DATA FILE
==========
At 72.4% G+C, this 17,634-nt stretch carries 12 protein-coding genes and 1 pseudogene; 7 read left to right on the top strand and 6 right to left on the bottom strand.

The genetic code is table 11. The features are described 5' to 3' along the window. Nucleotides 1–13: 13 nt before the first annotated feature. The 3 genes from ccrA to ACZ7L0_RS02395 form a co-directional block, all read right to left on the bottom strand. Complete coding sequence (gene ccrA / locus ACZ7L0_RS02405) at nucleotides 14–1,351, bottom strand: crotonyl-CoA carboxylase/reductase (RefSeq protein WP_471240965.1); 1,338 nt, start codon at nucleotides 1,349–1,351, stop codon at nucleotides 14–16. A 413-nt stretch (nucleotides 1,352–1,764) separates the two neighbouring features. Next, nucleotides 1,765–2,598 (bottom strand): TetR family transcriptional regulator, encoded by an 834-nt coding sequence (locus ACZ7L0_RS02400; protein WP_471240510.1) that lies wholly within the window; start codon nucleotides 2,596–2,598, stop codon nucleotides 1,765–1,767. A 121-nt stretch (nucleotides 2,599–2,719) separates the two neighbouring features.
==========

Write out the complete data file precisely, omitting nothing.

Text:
At 72.4% G+C, this 17,634-nt stretch carries 12 protein-coding genes and 1 pseudogene; 7 read left to right on the top strand and 6 right to left on the bottom strand.

The genetic code is table 11. The features are described 5' to 3' along the window. Nucleotides 1–13: 13 nt before the first annotated feature. The 3 genes from ccrA to ACZ7L0_RS02395 form a co-directional block, all read right to left on the bottom strand. Complete coding sequence (gene ccrA / locus ACZ7L0_RS02405) at nucleotides 14–1,351, bottom strand: crotonyl-CoA carboxylase/reductase (RefSeq protein WP_471240965.1); 1,338 nt, start codon at nucleotides 1,349–1,351, stop codon at nucleotides 14–16. A 413-nt stretch (nucleotides 1,352–1,764) separates the two neighbouring features. Next, nucleotides 1,765–2,598 (bottom strand): TetR family transcriptional regulator, encoded by an 834-nt coding sequence (locus ACZ7L0_RS02400; protein WP_471240510.1) that lies wholly within the window; start codon nucleotides 2,596–2,598, stop codon nucleotides 1,765–1,767. A 121-nt stretch (nucleotides 2,599–2,719) separates the two neighbouring features.